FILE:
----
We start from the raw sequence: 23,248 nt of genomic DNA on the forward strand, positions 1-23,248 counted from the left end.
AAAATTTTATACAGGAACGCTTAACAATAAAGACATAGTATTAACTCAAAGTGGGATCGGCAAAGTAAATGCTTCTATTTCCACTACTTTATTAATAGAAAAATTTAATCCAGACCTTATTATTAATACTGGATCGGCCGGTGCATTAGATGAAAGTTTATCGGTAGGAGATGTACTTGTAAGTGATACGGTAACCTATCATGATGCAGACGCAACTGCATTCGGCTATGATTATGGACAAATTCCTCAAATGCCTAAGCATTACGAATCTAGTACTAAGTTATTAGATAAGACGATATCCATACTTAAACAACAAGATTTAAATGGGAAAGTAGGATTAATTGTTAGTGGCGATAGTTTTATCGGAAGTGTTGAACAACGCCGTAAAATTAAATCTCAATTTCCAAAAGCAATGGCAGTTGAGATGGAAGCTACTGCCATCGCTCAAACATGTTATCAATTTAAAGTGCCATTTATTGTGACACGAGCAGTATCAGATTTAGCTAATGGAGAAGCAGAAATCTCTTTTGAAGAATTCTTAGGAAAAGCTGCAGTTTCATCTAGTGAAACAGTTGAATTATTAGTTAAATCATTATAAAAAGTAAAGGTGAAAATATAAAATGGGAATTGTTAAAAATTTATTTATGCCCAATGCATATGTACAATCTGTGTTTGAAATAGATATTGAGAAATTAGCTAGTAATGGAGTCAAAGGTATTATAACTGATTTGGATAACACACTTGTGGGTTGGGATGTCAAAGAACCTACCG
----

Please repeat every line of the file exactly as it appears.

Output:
We start from the raw sequence: 23,248 nt of genomic DNA on the forward strand, positions 1-23,248 counted from the left end.
AAAATTTTATACAGGAACGCTTAACAATAAAGACATAGTATTAACTCAAAGTGGGATCGGCAAAGTAAATGCTTCTATTTCCACTACTTTATTAATAGAAAAATTTAATCCAGACCTTATTATTAATACTGGATCGGCCGGTGCATTAGATGAAAGTTTATCGGTAGGAGATGTACTTGTAAGTGATACGGTAACCTATCATGATGCAGACGCAACTGCATTCGGCTATGATTATGGACAAATTCCTCAAATGCCTAAGCATTACGAATCTAGTACTAAGTTATTAGATAAGACGATATCCATACTTAAACAACAAGATTTAAATGGGAAAGTAGGATTAATTGTTAGTGGCGATAGTTTTATCGGAAGTGTTGAACAACGCCGTAAAATTAAATCTCAATTTCCAAAAGCAATGGCAGTTGAGATGGAAGCTACTGCCATCGCTCAAACATGTTATCAATTTAAAGTGCCATTTATTGTGACACGAGCAGTATCAGATTTAGCTAATGGAGAAGCAGAAATCTCTTTTGAAGAATTCTTAGGAAAAGCTGCAGTTTCATCTAGTGAAACAGTTGAATTATTAGTTAAATCATTATAAAAAGTAAAGGTGAAAATATAAAATGGGAATTGTTAAAAATTTATTTATGCCCAATGCATATGTACAATCTGTGTTTGAAATAGATATTGAGAAATTAGCTAGTAATGGAGTCAAAGGTATTATAACTGATTTGGATAACACACTTGTGGGTTGGGATGTCAAAGAACCTACCG